Annulment of a Bankruptcy Order – Raising Your Company From the Dead
Bankrupt? Act Fast and it May Not be Too Late
Has there been a bankruptcy order made against you which you think should not have been granted? If so you need to consider whether there are grounds for this to be annulled. This is known as a ‘Bankruptcy Annulment’ and, as with any major financial problem with your business, time is of the essence and you need to act now with the help of a practitioner who specialises in this area.
What is Possible?
The Insolvency Act 1986 sets out that the bankrupt, or indeed any other interested party, can apply to the Courts to have an annulment of the bankruptcy order under the following circumstances;
The bankruptcy order was not made properly, and the right process was not followed. In this case proceedings will need to be halted and if appropriate started afresh.
There were factors that were not considered when the Order was made which meant it should not have been granted.
All of the debts, fees and expenses associated with the bankruptcy Order have been paid in full or to the satisfaction of the Court.
An Individual Voluntary Arrangementhas been arranged with your creditors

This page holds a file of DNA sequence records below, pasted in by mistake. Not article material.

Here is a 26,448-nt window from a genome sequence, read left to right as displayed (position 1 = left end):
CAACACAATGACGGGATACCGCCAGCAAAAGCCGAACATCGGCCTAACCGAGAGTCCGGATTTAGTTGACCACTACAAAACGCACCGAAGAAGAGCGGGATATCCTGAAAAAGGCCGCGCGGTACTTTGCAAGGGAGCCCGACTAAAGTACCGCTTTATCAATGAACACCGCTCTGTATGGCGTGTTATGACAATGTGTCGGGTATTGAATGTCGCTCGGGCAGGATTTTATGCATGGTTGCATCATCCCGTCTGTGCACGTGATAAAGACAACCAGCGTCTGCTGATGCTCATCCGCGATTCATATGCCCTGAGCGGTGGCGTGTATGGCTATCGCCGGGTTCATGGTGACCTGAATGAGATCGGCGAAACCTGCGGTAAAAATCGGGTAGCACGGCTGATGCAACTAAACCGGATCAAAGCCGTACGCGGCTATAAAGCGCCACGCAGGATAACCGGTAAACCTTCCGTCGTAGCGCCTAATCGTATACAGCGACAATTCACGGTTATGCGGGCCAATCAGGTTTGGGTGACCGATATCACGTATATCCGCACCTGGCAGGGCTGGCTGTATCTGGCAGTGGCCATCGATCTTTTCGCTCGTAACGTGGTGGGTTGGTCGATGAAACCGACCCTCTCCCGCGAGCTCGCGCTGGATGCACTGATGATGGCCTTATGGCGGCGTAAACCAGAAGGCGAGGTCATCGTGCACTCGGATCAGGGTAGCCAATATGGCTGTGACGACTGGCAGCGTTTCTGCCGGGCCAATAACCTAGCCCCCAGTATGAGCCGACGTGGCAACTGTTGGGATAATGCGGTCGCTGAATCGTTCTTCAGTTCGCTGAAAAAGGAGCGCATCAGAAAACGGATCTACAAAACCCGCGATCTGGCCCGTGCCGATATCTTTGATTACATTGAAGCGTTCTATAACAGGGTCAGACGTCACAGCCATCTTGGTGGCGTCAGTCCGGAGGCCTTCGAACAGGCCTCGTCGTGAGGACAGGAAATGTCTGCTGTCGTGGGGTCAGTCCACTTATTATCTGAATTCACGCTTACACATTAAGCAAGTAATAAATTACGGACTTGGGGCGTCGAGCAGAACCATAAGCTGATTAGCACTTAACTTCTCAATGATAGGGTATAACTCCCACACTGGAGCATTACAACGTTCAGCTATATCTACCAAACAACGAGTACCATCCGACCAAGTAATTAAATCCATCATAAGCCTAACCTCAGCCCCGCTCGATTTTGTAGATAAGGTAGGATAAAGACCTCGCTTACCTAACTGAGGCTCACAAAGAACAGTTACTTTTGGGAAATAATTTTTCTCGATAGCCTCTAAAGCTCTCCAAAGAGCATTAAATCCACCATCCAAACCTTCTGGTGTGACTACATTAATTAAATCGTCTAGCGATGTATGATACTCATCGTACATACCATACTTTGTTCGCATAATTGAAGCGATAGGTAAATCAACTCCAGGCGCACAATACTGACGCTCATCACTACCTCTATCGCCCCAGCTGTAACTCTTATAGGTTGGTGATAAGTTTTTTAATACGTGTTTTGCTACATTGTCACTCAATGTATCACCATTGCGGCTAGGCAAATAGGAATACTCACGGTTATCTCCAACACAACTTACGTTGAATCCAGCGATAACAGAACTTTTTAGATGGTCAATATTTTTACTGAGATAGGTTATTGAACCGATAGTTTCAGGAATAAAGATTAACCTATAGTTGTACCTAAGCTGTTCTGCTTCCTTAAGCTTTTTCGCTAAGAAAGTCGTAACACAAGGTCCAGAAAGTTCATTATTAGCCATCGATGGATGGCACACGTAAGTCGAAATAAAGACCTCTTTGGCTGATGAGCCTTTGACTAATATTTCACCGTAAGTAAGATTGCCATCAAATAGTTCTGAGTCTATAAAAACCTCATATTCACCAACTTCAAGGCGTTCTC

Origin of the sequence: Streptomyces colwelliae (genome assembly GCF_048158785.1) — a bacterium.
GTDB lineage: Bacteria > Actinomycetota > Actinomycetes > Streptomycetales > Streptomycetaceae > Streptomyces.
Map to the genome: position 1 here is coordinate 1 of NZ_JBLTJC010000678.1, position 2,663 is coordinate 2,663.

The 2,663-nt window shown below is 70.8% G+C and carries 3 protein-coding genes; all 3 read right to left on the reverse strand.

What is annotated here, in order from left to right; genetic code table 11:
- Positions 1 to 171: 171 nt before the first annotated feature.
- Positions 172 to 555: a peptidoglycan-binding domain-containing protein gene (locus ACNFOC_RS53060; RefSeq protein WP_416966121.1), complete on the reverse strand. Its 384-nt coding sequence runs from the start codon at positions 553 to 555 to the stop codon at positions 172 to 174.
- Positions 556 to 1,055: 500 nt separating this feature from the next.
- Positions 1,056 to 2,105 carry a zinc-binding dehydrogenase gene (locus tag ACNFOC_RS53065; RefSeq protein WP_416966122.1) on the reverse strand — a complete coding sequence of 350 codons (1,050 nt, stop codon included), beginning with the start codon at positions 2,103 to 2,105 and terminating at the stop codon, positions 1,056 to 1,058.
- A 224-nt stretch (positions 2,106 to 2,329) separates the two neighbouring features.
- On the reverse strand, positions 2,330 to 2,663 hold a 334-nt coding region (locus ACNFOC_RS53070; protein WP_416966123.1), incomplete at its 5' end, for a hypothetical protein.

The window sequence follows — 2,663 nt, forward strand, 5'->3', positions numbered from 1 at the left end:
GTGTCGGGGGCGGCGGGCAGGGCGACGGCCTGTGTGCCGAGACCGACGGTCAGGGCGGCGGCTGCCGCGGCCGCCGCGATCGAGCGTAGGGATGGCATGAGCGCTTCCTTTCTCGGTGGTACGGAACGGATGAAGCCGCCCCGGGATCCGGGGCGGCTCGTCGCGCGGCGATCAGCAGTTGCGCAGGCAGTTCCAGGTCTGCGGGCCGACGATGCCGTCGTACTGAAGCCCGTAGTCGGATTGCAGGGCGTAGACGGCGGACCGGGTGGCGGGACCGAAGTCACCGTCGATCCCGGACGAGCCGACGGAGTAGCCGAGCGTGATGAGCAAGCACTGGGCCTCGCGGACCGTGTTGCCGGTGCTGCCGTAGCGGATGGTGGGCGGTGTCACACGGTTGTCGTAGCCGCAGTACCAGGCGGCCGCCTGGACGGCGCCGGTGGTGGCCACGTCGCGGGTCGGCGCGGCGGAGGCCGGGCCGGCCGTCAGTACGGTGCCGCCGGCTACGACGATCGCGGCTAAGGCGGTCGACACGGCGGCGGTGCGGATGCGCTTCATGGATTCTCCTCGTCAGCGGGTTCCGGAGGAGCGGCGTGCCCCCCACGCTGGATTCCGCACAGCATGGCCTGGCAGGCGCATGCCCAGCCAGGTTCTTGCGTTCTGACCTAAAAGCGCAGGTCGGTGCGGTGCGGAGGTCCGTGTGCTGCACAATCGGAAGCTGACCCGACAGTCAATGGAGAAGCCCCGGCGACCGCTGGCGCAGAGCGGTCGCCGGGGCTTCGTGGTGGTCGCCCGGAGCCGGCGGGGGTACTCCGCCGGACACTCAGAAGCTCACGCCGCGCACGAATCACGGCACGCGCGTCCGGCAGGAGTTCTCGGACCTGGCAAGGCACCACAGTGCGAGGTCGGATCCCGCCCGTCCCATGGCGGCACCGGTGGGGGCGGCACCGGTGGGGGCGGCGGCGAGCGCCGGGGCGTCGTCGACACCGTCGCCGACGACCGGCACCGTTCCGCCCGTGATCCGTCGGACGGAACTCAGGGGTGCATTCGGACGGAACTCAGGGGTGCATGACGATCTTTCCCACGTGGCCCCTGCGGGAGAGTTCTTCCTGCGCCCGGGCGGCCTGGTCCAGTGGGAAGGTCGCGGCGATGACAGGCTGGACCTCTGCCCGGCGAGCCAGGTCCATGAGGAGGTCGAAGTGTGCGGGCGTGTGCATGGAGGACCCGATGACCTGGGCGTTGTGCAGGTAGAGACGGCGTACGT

It is important to realise that only the Courts have the power to grant a Bankruptcy Annulment.
The bankruptcy order ought not to have been made
Looking at the first two of these together the Court must consider:
What were all the grounds existing at the time the Order was made, not just those that were presented?
Whether, on those grounds, an order ought not to have been made; and
If an Order ought not to have been made, the Court should exercise its discretion to annul it.
The Courts have considerable discretion to take another look at whether the debt which led to the bankruptcy was legitimate. In this situation the bankrupt needs to provide substantial new evidence that this was not the case although it is not required to show that this debt was not owed at all. This new evidence can be information that was either not available at the time or just not given to the Court. If there is no new evidence then only in very exceptional circumstances will the Courts be prepared to look at the case again.
The bankruptcy debts and expenses have been paid or secured
A bankruptcy order can be annulled if it appears that all the bankruptcy debts have been paid or secured (backed by collateral) to the satisfaction of the Court. These debts can have a degree of complexity as they will need to cover:
The debts that the Courts accepted as proven which still exist at the date of the hearing of the annulment application
Expenses have been paid or secured to the satisfaction of the Court
If there are known to be non-proving creditors, namely a creditor who has failed to make a claim to prove their debt, despite knowing of the annulment through both being written to or responding to an advertisement in the London Gazette within 28 days. In these circumstances their claims will not affect the annulment.